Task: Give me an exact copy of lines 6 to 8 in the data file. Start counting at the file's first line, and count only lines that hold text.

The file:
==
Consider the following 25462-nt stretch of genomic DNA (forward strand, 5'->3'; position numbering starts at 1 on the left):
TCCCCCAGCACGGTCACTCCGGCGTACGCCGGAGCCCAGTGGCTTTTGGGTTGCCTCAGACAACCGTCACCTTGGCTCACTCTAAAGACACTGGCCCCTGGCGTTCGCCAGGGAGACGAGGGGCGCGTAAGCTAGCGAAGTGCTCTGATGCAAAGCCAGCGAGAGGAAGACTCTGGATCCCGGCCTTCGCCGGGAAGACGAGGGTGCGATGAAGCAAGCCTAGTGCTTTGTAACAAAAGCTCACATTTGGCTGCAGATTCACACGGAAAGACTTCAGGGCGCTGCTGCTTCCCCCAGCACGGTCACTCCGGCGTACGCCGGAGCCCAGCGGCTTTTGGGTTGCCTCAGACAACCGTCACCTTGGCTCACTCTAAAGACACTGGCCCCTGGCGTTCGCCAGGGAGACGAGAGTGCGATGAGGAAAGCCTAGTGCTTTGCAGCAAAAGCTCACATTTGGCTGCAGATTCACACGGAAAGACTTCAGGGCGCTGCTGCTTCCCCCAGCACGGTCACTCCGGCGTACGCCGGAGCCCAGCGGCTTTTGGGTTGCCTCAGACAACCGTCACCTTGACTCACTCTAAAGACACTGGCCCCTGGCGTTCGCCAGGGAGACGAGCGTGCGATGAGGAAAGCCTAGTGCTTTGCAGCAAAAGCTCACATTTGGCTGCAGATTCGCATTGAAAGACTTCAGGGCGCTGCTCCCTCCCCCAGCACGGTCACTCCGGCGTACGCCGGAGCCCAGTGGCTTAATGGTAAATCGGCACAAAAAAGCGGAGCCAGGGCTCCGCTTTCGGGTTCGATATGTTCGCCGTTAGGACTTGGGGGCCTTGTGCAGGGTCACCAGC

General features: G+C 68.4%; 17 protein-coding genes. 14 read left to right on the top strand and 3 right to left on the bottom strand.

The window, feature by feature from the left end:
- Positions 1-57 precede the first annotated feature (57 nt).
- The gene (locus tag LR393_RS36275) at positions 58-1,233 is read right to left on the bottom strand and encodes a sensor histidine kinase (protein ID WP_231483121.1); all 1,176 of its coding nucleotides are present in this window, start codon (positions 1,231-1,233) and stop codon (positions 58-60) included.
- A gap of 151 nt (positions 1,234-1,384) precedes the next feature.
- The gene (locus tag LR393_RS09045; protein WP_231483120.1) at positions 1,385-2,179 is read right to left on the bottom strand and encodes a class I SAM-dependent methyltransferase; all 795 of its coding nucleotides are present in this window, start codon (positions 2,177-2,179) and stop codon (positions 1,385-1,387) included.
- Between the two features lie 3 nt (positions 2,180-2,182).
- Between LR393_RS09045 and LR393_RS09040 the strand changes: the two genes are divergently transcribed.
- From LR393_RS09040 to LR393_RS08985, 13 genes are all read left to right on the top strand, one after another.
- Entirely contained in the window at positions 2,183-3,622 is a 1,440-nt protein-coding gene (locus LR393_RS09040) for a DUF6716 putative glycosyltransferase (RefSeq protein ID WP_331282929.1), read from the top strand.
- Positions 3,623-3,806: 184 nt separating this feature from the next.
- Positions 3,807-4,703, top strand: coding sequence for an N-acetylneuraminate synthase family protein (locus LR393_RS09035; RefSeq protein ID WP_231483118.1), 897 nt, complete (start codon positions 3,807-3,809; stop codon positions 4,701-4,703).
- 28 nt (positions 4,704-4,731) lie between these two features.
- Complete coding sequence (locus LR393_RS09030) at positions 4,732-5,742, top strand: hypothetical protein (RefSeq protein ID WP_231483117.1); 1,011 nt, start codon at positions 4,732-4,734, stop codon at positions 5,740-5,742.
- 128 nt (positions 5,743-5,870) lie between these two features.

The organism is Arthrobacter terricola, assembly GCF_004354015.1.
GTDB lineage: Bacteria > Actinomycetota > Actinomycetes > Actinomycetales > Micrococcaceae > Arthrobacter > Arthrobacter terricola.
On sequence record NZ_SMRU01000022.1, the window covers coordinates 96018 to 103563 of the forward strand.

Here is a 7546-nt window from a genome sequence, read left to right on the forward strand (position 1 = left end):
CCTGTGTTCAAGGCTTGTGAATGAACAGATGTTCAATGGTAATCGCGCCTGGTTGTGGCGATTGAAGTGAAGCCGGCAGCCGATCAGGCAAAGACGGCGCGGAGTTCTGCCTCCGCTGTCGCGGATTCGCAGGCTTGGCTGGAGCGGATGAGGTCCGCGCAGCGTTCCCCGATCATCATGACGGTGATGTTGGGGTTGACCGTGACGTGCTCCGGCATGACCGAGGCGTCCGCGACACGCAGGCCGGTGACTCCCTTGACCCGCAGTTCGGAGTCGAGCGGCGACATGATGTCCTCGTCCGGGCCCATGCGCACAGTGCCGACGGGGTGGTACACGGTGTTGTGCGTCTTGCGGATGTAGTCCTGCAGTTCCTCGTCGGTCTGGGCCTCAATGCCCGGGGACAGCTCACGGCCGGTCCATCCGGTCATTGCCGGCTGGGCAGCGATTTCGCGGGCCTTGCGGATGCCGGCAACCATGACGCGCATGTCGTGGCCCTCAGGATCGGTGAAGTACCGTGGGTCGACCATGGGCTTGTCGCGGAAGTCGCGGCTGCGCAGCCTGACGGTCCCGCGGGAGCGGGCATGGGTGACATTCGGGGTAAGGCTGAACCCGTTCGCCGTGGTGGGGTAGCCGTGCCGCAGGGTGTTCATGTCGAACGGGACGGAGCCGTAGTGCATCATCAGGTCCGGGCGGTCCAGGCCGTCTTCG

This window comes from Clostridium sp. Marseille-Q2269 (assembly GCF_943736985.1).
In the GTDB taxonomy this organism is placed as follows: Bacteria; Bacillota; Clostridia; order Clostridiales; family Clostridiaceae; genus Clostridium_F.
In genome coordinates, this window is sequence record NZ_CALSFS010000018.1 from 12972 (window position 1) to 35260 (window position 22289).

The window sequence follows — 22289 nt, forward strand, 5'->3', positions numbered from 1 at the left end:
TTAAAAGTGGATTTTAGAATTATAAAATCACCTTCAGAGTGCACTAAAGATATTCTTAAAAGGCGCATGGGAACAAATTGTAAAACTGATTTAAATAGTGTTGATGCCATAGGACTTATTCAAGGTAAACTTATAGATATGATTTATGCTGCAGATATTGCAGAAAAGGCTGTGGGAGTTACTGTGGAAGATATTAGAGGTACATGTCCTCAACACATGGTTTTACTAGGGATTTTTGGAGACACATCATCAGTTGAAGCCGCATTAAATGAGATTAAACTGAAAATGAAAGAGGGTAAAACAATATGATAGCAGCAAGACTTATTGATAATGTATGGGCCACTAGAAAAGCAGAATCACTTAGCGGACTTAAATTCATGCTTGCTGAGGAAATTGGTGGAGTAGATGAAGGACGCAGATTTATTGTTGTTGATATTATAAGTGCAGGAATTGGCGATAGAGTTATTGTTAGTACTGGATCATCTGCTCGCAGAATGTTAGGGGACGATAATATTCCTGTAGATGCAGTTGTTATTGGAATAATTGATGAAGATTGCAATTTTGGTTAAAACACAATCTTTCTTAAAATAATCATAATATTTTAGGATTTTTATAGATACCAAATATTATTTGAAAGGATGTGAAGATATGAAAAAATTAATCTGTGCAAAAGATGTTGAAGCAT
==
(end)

- The gene (locus tag LR393_RS36275) at positions 58-1,233 is read right to left on the bottom strand and encodes a sensor histidine kinase (protein ID WP_231483121.1); all 1,176 of its coding nucleotides are present in this window, start codon (positions 1,231-1,233) and stop codon (positions 58-60) included.
- A gap of 151 nt (positions 1,234-1,384) precedes the next feature.
- The gene (locus tag LR393_RS09045; protein WP_231483120.1) at positions 1,385-2,179 is read right to left on the bottom strand and encodes a class I SAM-dependent methyltransferase; all 795 of its coding nucleotides are present in this window, start codon (positions 2,177-2,179) and stop codon (positions 1,385-1,387) included.